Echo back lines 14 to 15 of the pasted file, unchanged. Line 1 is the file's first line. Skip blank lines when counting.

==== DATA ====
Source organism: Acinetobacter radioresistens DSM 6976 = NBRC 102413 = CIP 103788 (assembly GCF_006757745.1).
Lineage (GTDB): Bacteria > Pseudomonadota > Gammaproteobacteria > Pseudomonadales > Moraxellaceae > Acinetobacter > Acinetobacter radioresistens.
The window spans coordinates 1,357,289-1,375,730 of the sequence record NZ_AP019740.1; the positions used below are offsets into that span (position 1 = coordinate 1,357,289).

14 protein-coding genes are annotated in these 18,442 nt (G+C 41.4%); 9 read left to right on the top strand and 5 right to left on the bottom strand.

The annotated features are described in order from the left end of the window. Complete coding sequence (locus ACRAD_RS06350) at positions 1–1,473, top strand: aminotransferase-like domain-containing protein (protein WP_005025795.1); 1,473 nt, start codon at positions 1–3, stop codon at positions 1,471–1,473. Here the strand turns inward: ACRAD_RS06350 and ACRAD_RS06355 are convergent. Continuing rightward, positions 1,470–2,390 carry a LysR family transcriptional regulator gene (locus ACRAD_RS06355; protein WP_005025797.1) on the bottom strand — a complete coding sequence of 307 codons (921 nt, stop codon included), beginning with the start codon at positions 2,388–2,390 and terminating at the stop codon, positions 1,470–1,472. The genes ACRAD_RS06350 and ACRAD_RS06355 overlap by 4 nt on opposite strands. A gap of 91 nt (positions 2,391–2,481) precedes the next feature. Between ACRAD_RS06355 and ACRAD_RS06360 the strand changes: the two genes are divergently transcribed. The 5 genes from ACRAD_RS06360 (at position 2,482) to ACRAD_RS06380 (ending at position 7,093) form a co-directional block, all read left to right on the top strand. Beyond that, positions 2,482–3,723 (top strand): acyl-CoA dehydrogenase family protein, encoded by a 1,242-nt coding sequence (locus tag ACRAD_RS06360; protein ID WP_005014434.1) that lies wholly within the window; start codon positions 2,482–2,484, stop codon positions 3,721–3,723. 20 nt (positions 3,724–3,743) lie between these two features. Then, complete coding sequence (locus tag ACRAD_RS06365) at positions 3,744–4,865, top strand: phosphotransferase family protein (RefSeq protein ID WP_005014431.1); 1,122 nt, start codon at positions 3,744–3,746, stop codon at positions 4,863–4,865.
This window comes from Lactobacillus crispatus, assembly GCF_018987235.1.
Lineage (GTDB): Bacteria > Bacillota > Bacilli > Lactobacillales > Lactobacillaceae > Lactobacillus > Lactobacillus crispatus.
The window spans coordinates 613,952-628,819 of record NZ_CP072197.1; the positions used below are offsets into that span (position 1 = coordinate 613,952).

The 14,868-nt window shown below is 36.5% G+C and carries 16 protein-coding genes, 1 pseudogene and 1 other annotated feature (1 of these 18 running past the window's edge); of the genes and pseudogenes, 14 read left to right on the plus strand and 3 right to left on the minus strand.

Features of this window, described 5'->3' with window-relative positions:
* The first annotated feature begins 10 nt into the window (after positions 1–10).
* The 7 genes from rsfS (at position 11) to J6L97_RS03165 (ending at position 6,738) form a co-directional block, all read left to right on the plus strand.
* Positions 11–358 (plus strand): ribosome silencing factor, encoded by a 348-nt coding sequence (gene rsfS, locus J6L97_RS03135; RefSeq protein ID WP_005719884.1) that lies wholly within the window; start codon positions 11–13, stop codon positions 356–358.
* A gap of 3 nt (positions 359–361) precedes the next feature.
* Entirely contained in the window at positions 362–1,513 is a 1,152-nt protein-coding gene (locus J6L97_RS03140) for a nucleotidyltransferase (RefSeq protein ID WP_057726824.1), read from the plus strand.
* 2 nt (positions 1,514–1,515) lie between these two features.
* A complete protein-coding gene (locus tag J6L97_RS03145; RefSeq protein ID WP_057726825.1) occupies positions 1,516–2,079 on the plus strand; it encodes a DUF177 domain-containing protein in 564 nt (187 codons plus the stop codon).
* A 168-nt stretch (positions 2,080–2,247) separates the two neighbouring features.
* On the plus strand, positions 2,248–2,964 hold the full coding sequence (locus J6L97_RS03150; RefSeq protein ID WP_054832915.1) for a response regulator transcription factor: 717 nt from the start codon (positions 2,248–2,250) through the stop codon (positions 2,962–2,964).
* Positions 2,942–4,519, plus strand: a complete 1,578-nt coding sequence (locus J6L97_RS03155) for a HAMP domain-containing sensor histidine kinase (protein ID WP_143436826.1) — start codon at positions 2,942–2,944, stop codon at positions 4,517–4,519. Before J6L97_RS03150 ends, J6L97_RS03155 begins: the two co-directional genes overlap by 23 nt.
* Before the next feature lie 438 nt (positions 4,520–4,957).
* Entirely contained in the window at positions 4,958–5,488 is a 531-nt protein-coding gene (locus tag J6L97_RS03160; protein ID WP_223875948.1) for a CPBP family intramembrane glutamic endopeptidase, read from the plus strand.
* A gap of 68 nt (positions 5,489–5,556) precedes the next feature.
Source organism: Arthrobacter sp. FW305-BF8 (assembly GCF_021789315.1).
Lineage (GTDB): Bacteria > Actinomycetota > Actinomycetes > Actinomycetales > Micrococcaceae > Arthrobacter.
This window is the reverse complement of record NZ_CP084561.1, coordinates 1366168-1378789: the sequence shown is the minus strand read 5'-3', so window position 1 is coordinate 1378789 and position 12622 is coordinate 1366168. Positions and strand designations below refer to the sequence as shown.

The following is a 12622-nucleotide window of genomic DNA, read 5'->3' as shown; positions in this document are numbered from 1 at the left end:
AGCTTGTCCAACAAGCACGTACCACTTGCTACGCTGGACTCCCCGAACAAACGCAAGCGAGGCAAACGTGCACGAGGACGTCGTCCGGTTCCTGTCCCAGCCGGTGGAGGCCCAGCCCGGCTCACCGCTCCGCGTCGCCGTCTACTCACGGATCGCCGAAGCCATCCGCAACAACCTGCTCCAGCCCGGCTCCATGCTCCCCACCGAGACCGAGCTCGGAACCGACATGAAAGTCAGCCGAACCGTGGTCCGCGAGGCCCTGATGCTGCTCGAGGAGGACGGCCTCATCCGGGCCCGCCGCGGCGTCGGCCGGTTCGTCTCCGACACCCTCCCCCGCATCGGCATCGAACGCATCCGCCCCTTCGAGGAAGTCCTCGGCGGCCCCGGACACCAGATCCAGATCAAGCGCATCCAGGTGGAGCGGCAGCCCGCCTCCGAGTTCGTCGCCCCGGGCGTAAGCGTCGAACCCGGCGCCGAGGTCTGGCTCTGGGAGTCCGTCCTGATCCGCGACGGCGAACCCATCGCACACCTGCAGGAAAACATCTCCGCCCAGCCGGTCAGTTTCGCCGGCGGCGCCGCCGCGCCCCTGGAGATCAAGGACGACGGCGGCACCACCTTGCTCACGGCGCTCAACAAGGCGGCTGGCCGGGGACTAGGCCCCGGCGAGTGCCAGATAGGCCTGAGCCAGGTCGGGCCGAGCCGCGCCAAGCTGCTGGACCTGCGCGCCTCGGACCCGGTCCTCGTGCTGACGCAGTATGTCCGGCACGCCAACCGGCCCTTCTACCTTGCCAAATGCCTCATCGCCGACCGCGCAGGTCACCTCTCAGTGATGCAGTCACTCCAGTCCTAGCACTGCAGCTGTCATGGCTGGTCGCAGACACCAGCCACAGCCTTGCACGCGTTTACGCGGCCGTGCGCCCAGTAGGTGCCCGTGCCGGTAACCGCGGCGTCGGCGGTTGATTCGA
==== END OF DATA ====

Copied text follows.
* A gap of 3 nt (positions 359–361) precedes the next feature.
* Entirely contained in the window at positions 362–1,513 is a 1,152-nt protein-coding gene (locus J6L97_RS03140) for a nucleotidyltransferase (RefSeq protein ID WP_057726824.1), read from the plus strand.